"Ultimately the reason we lost is the same reason as previous years -- because we weren't good enough," he says.

"Yeah, a couple of decisions went against us against Down but we had chances in the first half. It's about making the right decisions.

"In Colm Cooper's first year, he played in an All-Ireland final and you can't give that experience to players. It means the next year the All-Ireland isn't a big deal to him and although he's beaten the next year, he is pushing on for the third year.

"Padraic Joyce and Ronan Clarke are the same, playing in All-Irelands in their first year and it's no wonder their mindset becomes stronger. Stevie McDonnell played in two All-Ireland semi-finals in his first two years and it gives you a great foundation.

"I think it's fair to say that at times we haven't made the right decisions at the right time. That only comes with experience and unfortunately in knock-out competitions that experience is hard to get and can be tough to get compared to other provinces where you are guaranteed a Munster or Connacht final every year.

"The crucial thing is making the right decisions at the right time. I've no doubt players are of a similar technical ability, but mentally, playing in All-Ireland finals year in year out makes you a tougher man upstairs."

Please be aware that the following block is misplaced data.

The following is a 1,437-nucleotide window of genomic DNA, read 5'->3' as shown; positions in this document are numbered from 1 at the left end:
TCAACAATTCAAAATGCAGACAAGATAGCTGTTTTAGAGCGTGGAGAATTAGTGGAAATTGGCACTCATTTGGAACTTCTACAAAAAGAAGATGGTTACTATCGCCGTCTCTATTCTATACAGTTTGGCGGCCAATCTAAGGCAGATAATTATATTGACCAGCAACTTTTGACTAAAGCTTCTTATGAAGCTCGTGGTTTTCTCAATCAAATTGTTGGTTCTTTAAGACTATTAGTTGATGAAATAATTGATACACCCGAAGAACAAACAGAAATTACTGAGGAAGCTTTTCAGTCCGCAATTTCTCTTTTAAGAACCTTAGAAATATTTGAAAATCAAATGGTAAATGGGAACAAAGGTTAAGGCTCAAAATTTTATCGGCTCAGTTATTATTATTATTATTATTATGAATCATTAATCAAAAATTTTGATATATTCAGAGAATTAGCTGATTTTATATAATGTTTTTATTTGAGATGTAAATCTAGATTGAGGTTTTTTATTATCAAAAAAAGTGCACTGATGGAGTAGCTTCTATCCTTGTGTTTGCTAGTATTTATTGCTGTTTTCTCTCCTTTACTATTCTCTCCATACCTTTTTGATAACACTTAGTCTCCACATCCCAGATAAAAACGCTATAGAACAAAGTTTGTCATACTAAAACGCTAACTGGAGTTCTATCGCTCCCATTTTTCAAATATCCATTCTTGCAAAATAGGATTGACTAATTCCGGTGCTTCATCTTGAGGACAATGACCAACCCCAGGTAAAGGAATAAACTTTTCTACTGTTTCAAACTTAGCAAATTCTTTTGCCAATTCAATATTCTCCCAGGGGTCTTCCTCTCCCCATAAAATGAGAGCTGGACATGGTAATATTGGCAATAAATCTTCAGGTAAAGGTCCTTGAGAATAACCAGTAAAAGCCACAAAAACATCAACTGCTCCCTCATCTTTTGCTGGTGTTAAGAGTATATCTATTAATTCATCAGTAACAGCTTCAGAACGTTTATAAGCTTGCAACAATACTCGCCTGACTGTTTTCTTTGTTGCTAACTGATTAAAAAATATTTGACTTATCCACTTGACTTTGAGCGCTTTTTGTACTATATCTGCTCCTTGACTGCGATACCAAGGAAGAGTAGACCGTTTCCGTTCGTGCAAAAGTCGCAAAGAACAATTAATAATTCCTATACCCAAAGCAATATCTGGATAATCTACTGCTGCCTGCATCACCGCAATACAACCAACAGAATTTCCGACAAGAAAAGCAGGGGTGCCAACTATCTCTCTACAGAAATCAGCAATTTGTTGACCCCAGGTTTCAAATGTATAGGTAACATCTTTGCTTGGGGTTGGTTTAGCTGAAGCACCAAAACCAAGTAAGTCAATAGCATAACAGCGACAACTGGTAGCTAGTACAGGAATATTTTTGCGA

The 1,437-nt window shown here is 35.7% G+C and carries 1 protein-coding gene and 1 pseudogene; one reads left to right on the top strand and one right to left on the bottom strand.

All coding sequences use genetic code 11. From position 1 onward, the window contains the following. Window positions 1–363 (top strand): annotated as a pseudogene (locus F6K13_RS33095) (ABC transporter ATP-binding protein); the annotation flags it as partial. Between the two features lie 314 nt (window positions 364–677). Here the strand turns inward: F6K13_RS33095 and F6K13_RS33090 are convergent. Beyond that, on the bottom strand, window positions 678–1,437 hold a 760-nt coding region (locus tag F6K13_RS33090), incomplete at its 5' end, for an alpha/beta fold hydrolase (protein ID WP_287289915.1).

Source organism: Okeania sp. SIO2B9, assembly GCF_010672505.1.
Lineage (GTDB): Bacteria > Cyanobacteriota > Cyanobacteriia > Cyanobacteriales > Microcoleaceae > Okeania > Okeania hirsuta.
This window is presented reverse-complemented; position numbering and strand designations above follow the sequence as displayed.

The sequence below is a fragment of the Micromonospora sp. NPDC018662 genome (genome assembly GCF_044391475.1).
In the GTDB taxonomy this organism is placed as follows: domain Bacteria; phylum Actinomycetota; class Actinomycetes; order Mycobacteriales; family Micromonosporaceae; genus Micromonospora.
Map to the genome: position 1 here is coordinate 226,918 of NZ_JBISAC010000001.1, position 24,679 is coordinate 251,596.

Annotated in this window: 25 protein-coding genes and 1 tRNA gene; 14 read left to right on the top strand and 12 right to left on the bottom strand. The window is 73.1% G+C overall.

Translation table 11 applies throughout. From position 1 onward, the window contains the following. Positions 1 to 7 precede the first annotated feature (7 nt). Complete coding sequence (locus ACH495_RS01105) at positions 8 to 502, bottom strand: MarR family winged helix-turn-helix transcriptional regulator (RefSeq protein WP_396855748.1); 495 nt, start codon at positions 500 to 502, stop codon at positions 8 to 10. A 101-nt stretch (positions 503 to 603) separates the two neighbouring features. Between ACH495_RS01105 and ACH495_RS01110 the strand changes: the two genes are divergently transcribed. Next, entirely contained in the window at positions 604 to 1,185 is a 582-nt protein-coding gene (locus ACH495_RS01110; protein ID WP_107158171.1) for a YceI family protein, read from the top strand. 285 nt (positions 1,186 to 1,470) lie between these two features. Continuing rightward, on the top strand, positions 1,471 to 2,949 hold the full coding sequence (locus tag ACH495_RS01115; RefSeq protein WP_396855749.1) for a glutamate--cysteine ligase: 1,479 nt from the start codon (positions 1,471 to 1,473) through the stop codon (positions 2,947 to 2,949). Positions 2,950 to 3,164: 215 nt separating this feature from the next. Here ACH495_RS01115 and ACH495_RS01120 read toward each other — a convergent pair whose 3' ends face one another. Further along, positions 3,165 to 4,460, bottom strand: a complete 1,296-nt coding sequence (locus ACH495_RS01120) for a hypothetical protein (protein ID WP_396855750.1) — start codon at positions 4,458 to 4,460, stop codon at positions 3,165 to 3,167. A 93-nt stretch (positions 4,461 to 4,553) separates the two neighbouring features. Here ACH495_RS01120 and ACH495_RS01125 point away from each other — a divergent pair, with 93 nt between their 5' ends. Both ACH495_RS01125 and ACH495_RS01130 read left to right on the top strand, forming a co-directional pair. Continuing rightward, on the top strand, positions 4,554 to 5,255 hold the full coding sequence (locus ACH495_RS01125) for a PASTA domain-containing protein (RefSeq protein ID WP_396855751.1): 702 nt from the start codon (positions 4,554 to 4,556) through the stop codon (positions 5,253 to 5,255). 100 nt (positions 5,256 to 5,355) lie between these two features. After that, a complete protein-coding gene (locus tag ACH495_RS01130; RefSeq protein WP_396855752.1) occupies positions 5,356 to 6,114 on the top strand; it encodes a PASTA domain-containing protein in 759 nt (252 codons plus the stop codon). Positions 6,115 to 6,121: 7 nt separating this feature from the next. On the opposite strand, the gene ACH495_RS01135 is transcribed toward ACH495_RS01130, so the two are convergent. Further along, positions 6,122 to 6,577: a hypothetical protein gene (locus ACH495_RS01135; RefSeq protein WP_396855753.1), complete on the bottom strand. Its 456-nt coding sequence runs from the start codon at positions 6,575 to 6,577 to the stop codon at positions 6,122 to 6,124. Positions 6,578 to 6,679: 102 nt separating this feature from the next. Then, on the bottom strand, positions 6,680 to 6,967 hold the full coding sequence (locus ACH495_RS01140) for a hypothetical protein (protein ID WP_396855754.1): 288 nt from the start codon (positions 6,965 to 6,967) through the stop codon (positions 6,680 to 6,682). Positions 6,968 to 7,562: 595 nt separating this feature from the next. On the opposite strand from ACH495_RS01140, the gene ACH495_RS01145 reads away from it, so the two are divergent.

A regular visitor to the Kingdom, McGeeney is a huge admirer of the way the passion for football and a subtle belief and confidence is ingrained in young Kerry footballers.

"My girlfriend is from Kerry and when I'm down there you see kids running around and it's all about how good they are going to be playing for Kerry and winning All-Irelands," he says.

"It's all about being champions and the best in the country and I think it's a great attitude to have."

He loathes making predictions about Kildare this year because he is wary of Meath and what they will bring -- especially after the Graham Geraghty storm.

"The two best teams I know to play with their backs to the wall are Crossmaglen and Meath, and they'll come out swinging like nobody else.

"It's impossible to say how close Kildare are. We are probably 10/1 to have a go at Leinster because we have Meath and then the winners of Dublin and Laois on our side, and Wexford, Louth and Westmeath on the other side -- so we are a long shot, and to talk about All-Irelands is dream world.

"We have Meath on Sunday and we will have to be at our ultimate to beat them," he warns.

Injuries, like the long-term loss of Dermot Earley and Peter Kelly to cruciates and short-term loss of Darryl Flynn to ankle ligaments, have placed their resources under pressure, but the Lilywhite boss is full of admiration for his troops.

"They are a good, honest bunch of lads and I hope somewhere along the line they get what they definitely deserve -- but in football you have to go out to earn it. There is no substitute for hard work."

Irish Independent